People - Ancient Egypt: Neferusobek (Sobekkare) MIDDLE KINGDOM 12th Dynasty (1763-1759) This period is marked with foreign trade and enormous building
projects. There is a refinement in the making of jewelry. Prosperity and renaissance existed for a long
period of time, but eventually, internal problems become apparent.
Neferusobek (Sobekkare) in Tour Egypt
SOBEKNEFERU THE FIRST CERTAIN FEMALE KING OF EGYPT by Jimmy Dunn.
Undoubtedly, the structuring of Egyptian royalty was meant to focus upon a male king, who was considered to be the earthly
manifestation of Horus, a male god. Normally, a king would be succeeded by his senior surviving son, but every so often in Egyptian
history, a woman rose to power, sometimes acting as regent for a young son, but at other times taking the throne completely, as in
the case of Hatshepsut. However, Hatshepsut was not the first nor the last woman to rule Egypt. In fact, the last ruler of a
pharaonic Egypt is frequently considered to be Cleopatra, prior to Egypt's fall into Roman hands. Perhaps the first woman to wield
executive power in Egypt was Merytneith, a probable wife of Djet who acted as regent during her son's (Den) early years. However,
few claim that she was a king in her own right. So who was the first woman to rule Egypt? The earliest candidate for an actual
female king of Egypt is Khentykaues I, who lived at the end of the 4th Dynasty. Her unusual tomb is located at Giza, and on its
granite doorway is recorded a set of titles that can be read either as "Mother of Two Kings" or "King and Mother of a King". In
support of the latter title is her image, which was altered to show her in a kingly pose, including a false beard.
Khentykaues I may have ruled during the youth of her presumed son, Sahure, possibly in conjunction with Userkaf, the founder of the
5th Dynasty. However, despite the fact that she was apparently considered the ancestress of the 5th Dynasty and was commemorated in
the mortuary chapel at Abusir of Khentykaues II, the wife of Neferirkare and mother of Reneferef (and probably Nyuserre Ini), her
name has never been found in a royal cartouche. It should be pointed out that most modern lists of Egyptian kings do not include
Khentykaues I as a ruler. A more mysterious candidate for the first female king of Egypt is recorded many centuries later in the work
of the Egyptian Historian, Manetho. He, in an obvious error known to us today, says that Nitokris built the third pyramid.
Herodotus also mentions Nitokris, telling us that she killed hundreds of Egyptians to avenge the king, her brother, whom his subjects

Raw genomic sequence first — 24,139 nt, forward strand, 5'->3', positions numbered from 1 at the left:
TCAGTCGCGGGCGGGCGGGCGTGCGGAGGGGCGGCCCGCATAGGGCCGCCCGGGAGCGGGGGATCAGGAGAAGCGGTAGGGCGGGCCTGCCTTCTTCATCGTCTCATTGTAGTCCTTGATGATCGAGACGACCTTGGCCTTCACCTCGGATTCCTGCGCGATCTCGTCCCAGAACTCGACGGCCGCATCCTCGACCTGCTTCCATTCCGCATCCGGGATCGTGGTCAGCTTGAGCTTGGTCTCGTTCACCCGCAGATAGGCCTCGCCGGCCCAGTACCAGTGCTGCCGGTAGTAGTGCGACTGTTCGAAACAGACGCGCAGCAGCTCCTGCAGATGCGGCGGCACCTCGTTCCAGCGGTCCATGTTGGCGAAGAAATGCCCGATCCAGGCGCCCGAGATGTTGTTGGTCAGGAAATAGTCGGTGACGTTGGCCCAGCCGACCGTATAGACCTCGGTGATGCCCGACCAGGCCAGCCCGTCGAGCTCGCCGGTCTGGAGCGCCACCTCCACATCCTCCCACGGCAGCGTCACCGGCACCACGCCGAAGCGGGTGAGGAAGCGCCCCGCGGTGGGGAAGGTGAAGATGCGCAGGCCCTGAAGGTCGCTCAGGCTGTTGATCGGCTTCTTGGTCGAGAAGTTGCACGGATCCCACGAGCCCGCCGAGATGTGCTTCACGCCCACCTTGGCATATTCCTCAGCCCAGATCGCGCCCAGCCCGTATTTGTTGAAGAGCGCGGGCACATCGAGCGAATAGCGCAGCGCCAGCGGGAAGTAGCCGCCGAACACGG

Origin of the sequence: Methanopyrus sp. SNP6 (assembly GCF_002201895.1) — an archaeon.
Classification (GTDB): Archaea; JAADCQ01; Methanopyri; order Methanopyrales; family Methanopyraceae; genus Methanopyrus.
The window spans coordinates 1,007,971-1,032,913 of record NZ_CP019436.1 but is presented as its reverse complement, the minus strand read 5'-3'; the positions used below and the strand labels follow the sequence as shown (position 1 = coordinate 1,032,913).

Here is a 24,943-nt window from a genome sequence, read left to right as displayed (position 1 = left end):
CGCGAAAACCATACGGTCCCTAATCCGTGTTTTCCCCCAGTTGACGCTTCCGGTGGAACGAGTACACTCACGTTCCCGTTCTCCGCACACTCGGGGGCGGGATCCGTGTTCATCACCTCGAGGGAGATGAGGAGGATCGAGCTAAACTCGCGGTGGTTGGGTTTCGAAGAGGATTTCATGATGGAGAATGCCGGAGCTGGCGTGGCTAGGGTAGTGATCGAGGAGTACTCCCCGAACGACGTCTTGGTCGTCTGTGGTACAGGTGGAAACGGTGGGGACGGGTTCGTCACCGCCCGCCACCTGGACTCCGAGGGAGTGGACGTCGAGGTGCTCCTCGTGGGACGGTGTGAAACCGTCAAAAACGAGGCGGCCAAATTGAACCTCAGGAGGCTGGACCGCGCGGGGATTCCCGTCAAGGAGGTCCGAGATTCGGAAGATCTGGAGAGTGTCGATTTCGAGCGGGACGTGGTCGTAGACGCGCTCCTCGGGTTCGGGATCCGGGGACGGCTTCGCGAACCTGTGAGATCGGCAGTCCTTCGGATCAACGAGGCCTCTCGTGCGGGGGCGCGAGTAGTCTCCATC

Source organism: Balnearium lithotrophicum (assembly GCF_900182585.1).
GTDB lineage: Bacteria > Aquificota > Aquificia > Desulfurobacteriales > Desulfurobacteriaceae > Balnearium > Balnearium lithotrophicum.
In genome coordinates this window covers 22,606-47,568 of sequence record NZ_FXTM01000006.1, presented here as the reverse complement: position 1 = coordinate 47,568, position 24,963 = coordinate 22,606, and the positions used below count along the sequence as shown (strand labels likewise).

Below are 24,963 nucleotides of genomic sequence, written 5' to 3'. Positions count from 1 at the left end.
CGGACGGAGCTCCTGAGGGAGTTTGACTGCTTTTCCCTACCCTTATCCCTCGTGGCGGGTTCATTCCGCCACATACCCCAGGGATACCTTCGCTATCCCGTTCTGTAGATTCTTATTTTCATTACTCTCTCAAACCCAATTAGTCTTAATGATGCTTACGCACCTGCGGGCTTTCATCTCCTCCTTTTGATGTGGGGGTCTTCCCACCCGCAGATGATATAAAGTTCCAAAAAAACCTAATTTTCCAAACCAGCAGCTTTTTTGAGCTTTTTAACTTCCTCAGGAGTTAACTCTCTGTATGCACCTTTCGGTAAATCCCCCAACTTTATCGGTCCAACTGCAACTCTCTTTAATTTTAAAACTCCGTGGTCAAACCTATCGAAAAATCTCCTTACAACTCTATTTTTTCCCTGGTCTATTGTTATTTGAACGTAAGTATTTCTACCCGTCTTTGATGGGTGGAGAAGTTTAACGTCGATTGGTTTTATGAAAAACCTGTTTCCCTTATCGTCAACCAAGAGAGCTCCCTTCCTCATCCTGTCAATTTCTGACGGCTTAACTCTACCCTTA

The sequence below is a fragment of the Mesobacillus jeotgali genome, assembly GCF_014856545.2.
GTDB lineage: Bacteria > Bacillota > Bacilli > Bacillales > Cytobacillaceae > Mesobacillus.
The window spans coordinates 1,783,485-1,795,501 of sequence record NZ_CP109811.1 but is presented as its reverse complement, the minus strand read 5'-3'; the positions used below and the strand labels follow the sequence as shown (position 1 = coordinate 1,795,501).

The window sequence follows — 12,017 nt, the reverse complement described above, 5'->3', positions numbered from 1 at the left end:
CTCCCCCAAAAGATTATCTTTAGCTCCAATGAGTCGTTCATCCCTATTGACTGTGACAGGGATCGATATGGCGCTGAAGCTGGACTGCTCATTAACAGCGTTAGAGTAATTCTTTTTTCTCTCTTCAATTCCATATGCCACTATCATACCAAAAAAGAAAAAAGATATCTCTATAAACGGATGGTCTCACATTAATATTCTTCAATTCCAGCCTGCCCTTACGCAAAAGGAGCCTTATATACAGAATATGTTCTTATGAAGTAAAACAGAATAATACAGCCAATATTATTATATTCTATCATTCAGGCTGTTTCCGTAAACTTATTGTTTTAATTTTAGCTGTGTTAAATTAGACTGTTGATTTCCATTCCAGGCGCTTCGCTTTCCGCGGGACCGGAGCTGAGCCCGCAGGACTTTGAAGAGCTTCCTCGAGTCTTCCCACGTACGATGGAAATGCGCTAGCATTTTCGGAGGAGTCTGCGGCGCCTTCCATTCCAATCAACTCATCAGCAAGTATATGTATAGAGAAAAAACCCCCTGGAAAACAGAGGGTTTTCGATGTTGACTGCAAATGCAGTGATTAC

had killed. She accomplished this by constructing a huge underground chamber where she invited to a banquet all those she knew to be
responsible for her brother's death. Then, when the banquet was underway, she let the river in on them through a concealed pipe.
Afterwards, in order to escape her punishment, she was reported to have flung herself into a room full of embers. Interestingly,
Herodotus does not ascribe the third pyramid at Giza to this woman, but rather to another female courtesan of the 26th Dynasty.
Nitokris is actually a Greek rendering of the Egyptian name Neitaqerti, and in the Turin king-list, which can be dated to the 19th
Dynasty, this Egyptian name appears on a fragment that seems to belong to the late 6th Dynasty portion of the papyrus. Initially,
many scholars linked this name to the legendary queen. However, work on linking the misplaced parts of the papyrus during the mid
1990s has suggested that the Nitokris cartouche is actually part of the titulary of a clearly male king named Siptah. Furthermore, it
has also been suggested that "Neitaqerti" is actually the result of a faulty transcription of the prenomen, "Netjerkare", which was
assumed by a king on his accession. This would fit nicely with the only other kings-list, at Abydos, that covers the period. It
places a "Netjerkare" in exactly the right spot, though it is clear that by the early 19th Dynasty, when both lists were compiled,
that there was some confusion that resulted in a "Neitaqerti" being inserted in some historical documents concerning the period after
Pepi II, though no others. This does give us one possibility for the link between Nitokris and the third pyramid at Giza. Three
reigns after Pepi II, the Abydos list records a King Menkare, a name which is very close to Menkaure, the actual 4th Dynasty builder
of the third pyramid at Giza. Given Manetho's claim that the third pyramid belonged to Nitokris, a transformation from Menkaure to
Menkare to Neitaqerti could be used to suggest that the prenomen of Neitaqerti was Menkare. It is also possible that the Giza pyramid
female connection might actually be with the tomb of Khentykaues I, the size of which has sometimes led to its being called the
"fourth pyramid" at Giza. It should be note, however, that several sources list Nitokris (Nitiqret) as a king of Egypt, including the
Oxford History of Ancient Egypt, Aidan Dodson's Monarchs of the Nile and Nicolas Grimal's A History of Ancient Egypt. However, it
should be noted that each of these sources appears to rely completely on Manetho and the kings-lists. Other evidence for her rule is
practically nonexistent, and there is no contemporary trace of a King Nitakris (the English term "queen" can mean both a female king
and the wife of a king, but in Egyptian the terms for the two are completely distinct). Hence, her rule is very suspect.